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Research project The ATLAS experiment at CERN

The ATLAS experiment is one of four large experiments at the Large Hadron Collider (LHC) facility at CERN, and one of two general-purpose detectors designed to explore a wide range of questions about the fundamental constituents of matter and the forces of nature.

Stockholm University has been a strong participant in ATLAS from the early development phase, with important instrumentation contributions in two areas: The Level-1 Calorimeter Trigger and the front-end data-taking and readout system for the hadronic Tile Calorimeter.

Project description

Part of the ATLAS Level-1 Calorimeter Trigger - Photo CERN
Part of the ATLAS Level-1 Calorimeter Trigger - Photo CERN

The ATLAS Level-1 Calorimeter Trigger

To exploit the full physics potential of LHC, the accelerator has to produce as many collisions as possible. Bunches of protons meet head-on in the detectors 40 million times each second, with multiple collisions every crossing (up to ~40 in 2012). The total data volume generated by the millions of detector sensors is far greater than can be read out and stored. ATLAS is designed with a three-level trigger and data acquisition system that selects only ~200 "interesting" events per second out of the 40 million to be stored for later analysis.

Stockholm University has had an integral role in the design and upgrade of the Level-1 Calorimeter Trigger (L1-Calo), a custom-built electronics system that performs a coarse-resolution analysis of the deposited particle energies from all 40 million collisions each second. The results of the various selection algorithms are used to select fewer than 75 thousand of these events to be read out and further analyzed in more detail by large CPU farms, while the remainder are discarded. The challenge for L1-Calo is to achieve such a large rate reduction without losing valuable physics.
Stockholm university participation in L1Calo

Stockholm University has been a part of the ATLAS L1-Calo collaboration from the early design and development stages, and made important contributions to the overall system architecture. In the original system, we designed and produced a custom backplane and crate infrastructure that forms the backbone of both the electron/tau and jet/energy-sum digital algorithm processor subsystems. Stockholm also designed the digital jet-finding algorithm and the jet counting and readout firmware.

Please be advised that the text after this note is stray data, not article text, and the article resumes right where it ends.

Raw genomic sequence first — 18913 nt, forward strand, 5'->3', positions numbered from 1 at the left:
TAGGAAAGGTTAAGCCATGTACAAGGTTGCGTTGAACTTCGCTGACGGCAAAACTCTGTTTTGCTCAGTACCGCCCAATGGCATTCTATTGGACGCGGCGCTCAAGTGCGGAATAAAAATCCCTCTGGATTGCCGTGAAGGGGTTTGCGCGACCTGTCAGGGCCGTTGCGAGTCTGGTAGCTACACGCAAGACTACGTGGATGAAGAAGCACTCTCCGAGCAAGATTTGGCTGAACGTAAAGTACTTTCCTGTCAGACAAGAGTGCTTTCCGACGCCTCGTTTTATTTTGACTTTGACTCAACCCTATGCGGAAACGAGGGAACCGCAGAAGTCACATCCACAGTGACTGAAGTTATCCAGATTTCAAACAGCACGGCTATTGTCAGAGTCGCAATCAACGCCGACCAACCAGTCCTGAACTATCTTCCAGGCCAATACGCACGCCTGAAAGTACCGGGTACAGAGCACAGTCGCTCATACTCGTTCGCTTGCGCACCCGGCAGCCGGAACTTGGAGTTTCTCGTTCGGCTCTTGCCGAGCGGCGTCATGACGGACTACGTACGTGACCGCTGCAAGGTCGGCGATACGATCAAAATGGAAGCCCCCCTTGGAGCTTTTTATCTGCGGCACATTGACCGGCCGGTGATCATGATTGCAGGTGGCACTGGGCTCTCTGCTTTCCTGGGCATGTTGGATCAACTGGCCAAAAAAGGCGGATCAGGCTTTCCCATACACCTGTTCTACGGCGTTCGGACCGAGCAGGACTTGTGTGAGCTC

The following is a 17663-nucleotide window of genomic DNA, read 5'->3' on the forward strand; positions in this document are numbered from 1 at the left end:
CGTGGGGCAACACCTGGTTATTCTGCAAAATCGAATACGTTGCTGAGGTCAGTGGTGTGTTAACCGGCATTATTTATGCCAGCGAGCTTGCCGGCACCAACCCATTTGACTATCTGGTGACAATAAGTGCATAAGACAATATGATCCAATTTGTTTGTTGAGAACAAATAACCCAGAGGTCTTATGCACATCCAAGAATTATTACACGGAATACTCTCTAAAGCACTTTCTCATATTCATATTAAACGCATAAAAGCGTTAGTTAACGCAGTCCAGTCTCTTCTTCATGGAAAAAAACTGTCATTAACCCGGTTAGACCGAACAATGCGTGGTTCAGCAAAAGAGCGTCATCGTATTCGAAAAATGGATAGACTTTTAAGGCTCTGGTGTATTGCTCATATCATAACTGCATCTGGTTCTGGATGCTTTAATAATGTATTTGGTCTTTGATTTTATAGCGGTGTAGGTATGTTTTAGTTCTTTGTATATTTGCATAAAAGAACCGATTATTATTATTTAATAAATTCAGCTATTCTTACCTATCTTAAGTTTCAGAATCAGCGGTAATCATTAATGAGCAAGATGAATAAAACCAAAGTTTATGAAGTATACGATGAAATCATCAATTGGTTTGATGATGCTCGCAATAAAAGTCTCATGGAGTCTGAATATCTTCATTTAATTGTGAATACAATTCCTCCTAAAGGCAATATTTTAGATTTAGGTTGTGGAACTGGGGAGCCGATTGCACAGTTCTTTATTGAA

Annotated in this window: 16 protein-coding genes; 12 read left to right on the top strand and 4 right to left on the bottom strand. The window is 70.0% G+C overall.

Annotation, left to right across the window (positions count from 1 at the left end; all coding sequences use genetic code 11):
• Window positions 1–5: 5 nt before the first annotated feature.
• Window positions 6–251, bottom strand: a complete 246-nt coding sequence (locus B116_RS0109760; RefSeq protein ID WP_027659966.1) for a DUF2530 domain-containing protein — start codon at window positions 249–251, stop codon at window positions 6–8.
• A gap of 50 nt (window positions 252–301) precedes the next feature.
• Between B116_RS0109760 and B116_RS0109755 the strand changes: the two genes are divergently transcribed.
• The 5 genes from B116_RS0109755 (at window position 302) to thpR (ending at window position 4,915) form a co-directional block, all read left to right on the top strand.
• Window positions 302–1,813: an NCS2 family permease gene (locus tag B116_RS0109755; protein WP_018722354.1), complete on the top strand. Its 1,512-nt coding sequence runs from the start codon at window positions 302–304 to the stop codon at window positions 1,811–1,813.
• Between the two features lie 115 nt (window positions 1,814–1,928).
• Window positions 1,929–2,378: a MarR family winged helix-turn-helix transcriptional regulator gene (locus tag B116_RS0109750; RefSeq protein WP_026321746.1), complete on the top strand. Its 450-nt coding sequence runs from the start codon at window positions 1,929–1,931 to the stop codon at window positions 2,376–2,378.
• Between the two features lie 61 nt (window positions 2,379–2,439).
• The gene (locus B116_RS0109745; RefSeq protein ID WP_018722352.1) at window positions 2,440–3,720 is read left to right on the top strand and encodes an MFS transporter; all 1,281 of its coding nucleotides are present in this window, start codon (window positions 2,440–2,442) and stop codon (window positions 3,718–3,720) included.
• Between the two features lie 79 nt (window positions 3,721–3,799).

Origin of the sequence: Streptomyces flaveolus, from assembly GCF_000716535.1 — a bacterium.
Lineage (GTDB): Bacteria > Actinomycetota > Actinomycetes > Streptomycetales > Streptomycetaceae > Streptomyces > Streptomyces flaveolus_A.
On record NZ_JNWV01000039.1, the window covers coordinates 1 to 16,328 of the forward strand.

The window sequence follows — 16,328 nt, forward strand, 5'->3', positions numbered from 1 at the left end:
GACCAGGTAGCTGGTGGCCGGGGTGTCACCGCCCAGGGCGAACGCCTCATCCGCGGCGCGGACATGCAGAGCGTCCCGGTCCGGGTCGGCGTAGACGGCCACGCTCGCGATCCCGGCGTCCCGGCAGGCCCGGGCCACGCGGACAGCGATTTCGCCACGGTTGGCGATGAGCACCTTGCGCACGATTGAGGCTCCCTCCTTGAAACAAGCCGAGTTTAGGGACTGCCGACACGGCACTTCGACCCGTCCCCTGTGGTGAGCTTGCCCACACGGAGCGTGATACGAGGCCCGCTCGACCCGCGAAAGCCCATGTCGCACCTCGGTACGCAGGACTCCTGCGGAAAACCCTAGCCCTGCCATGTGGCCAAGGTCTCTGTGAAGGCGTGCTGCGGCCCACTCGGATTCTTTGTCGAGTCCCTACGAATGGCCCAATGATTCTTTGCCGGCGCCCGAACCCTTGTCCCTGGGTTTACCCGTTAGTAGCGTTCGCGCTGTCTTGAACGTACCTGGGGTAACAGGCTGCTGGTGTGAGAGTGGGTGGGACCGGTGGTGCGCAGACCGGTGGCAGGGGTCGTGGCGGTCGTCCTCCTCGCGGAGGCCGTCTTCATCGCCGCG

Stockholm also had a coordinating role in the 2014-2015 upgrade of the L1Calo system, which added improved digital signal processing for the incoming calorimeter signals, as well as topology-based trigger algorithm capabilities to help L1Calo keep readout rates at manageable levels as LHC collision rates increase, without sacrificing valuable physics.

Tile Calorimeter front-end readout electronics

The ATLAS hadronic Tile Calorimeter (TileCal) is a so-called sampling calorimeter, constructed of interleaving plates of iron and scintillating plastic, with around 10 thousand individual readout channels. It is designed to primarily measure the energy and direction of hadrons produced in the proton-proton collisions. TileCal plays a crucial role in both particle identification and energy/momentum measurements, as well as measuring imbalances in an event's transverse energy that can indicate the presence of "invisible" particles (neutrinos, or possibly other yet-hypothetical particles)

Stockholm-designed electronics for the upgraded Tile Calorimeter in the ATLAS experiment
Stockholm-designed electronics for the upgraded Tile Calorimeter in the ATLAS experiment

Stockholm participation in TileCal

Stockholm University designed and produced the current front-end "digitizer" system for TileCal, which performs analog/digital conversion for all 10 thousand detector channels, stores the digital samples in pipeline delays, and reads out data from triggered events for further analysis off the detector.

A full replacement of the front-end TileCal electronics is planned for the mid-2020s, that will provide full readout of all TileCal data off detector, allowing improved calorimeter trigger capabilities at high-luminosity LHC. Stockholm is designing the high-speed control and data readout board for this upgrade (pictured above).

Project members

Project managers

Samuel Silverstein


Department of Physics
Samuel Silverstein